Review: Grand Theft Auto V (PS4)

Note: This review focuses on the enhanced version and whether it is a worthwhile upgrade. For a look at the original gameplay components, refer to our initial review at this page instead.

Grand Theft Auto V sales crossed US$1 billion in just three days back in 2013. It’s evident that Rockstar’s open-world game remains an iconic figure in the industry today, and it’s done so by crafting believable worlds for us to dive into. That release was, however, for last generation’s hardware, so it begs the question: How is GTA V on modern machines?

Revisiting Los Santos feels just like it would any regular city – the landmarks, the shopping destinations, and the constant drone of traffic are all wrapped in familiarity. Yet the nostalgia stops there as I immediately notice how much livelier the whole place is.

Shifting to the PlayStation 4 and Xbox One granted Rockstar greater technical resources to play with, so they pumped the streets with more traffic and pedestrians. We’re not talking throngs of people like a riot at Black Friday but enough to make it feel like a city and not some suburban mall. The traffic, on the other hand, is far more noticeable particularly during mornings. It sounds like a minor thing compared to the obvious graphical enhancements, but the heart of a city has always been in its inhabitants.

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Weaving through traffic in a high-speed chase now becomes a tad more exhilarating, starting firefights downtown stirs greater chaos, and even something as mundane as people-watching turns into an interesting distraction. The AI has the propensity to start amusing events by accident, and with more wandering around it’s simply a matter of time before players turn into an eyewitness. Ironically, these moments typically involve the police shooting at civilians, though I have seen an ambulance run over the person hey were supposed to save – they left without even stopping.

Helping us rediscover GTA V is the new first-person mode. Again, it doesn’t sound like a big deal but Rockstar went the extra mile here, adding a ton of animations to complement the new perspective. And what a perspective it is! Turning around to look at passengers talking, flipping the bird at other motorists, or glancing down at flight instruments all expose an unfamiliar side of the series. Shooting via iron sights is always fun too though it doesn’t handle like an actual shooter, so your mileage may vary here. There’s a separate menu in the options for first-person, so players are free to tweak sensitivity and more.

I’m not hailing this as some groundbreaking feature for open-world games (others have done it already, anyway) but it does heighten immersion when I want it – definitely give it try for downhill motocross or gliding. I still prefer playing in third-person for the most part but I’ll always swap when I need to make a call. Honestly, I’ll never go back to having the phone magically sliding up the screen again.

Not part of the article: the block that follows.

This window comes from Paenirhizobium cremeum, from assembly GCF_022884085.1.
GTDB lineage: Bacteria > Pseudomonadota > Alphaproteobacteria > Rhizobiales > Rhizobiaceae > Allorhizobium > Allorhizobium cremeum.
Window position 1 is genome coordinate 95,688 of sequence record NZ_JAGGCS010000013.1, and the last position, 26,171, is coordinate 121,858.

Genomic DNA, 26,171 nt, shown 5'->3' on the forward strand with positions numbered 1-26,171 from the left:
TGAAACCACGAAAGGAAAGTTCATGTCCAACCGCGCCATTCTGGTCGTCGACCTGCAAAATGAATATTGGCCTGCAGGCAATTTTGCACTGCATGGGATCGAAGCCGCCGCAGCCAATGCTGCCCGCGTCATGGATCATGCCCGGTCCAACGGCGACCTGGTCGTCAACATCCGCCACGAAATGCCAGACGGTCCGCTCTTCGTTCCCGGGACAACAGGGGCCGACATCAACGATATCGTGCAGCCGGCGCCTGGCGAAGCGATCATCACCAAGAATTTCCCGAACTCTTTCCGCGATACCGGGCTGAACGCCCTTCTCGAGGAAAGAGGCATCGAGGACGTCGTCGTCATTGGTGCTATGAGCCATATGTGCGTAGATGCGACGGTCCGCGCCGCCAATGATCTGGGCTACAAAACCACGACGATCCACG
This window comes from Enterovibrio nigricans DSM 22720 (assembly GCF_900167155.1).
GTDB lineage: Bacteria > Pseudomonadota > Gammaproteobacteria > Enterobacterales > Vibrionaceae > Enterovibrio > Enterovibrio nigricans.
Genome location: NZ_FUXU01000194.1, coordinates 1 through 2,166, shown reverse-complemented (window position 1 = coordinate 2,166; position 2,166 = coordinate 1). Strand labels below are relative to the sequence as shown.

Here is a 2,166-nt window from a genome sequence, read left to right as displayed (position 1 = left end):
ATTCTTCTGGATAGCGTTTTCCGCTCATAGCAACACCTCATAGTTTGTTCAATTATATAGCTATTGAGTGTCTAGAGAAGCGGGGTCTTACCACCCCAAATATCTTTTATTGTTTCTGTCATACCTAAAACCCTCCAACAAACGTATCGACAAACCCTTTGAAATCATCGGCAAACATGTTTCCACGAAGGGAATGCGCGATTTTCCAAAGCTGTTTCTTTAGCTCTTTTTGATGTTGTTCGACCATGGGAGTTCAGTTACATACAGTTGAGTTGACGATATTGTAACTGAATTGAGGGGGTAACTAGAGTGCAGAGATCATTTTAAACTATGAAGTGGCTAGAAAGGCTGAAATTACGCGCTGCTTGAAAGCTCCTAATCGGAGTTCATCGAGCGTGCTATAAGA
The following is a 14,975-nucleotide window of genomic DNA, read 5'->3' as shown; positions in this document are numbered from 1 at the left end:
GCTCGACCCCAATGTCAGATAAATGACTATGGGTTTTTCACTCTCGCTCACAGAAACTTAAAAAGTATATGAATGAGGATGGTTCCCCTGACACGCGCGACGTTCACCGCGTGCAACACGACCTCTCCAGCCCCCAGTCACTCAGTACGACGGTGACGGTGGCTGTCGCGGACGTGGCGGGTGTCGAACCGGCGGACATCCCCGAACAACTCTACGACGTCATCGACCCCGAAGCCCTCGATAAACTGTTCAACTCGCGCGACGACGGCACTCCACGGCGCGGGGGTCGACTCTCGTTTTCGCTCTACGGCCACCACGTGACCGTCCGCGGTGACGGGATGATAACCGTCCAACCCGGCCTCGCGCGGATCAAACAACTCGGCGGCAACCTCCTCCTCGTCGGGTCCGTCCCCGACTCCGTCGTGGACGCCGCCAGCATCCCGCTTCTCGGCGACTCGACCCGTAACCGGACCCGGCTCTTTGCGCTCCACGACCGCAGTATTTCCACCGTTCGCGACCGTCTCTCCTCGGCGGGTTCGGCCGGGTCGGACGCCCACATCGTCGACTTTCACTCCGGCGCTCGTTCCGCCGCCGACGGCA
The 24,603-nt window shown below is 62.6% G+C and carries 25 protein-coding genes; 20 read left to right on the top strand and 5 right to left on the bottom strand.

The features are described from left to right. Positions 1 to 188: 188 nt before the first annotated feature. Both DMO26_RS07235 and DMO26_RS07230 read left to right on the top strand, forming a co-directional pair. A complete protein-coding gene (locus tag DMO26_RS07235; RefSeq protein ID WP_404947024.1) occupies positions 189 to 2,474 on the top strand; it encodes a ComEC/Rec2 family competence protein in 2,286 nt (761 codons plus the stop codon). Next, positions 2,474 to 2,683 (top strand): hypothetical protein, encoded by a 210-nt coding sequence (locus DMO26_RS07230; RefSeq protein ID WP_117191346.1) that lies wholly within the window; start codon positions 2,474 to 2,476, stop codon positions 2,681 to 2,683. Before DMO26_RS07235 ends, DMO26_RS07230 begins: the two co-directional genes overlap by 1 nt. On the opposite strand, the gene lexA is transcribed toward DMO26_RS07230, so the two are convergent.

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It’s time I got back to those visual upgrades. The PlayStation 4 version boasts a 1080p resolution now, the better to appreciate those improved textures and lighting. The latter plays a huge part in setting lovely atmospheres, be it sunset watching in Blaine County or slowly cruising in Los Santos. When that’s done, get up higher to give the greater draw distance, weather effects and skybox a chance to show off.

It was on one of these random adventures that I chanced upon the game’s first piece of new content. In this case it turned out to be a Peyote plant, a new collectible that essentially makes your character hallucinate and think he’s turned into an animal. Other additions are spread all over the place, from new radio songs, vehicles, and wildlife to a bunch of side missions. Nothing overly attention-grabbing but there to flesh out the experience further.

Those improvements carry over to the online multiplayer too, which sees the player limit increase to thirty. This is where I’m supposed to talk about the highly anticipated Heists Mode but, unfortunately, it’s been delayed. Expect a separate article when that eventually goes live.

The one thing I would have loved to see are more interiors. Getting to visit (and steal from) an automobile dealer would have been great, as would strolling through a shopping mall. Old favourites like fast-food restaurants and gyms wouldn’t be out of place either. Rockstar probably had their hands full as it is, so let’s hope we get that in the next game.

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As far as remastered versions go, Grand Theft Auto V for the PS4 and Xbox One does a pretty stellar job. The improvements may be considered subtle to some but it’s these seemingly insignificant details that give Rockstar their claim to fame, for nobody else can make a city come to life better than they can.

Grand Theft Auto V (PS4)

  • Makes a good last-gen game even better for current-gen
  • First-person mode is a great bonus for rediscovering GTA V
  • Smatterings of new content to be discovered

  • New content might not be significant enough


Grand Theft Auto V edition is an open-world action-adventure game. The enhanced version is currently available for PlayStation 4 and Xbox One,  with a PC release slated for March 2015. Developed by Rockstar North and published by Rockstar Games.

The online Heists Mode will be available sometime before the PC release.

A copy of the game was provided for this review.

Ade Putra

Ade thinks there's nothing quite like a good game and a snug headcrab. He grew up with HIDEO KOJIMA's Metal Gear Solid, lives for RPGs, and is waiting for light guns to make their comeback.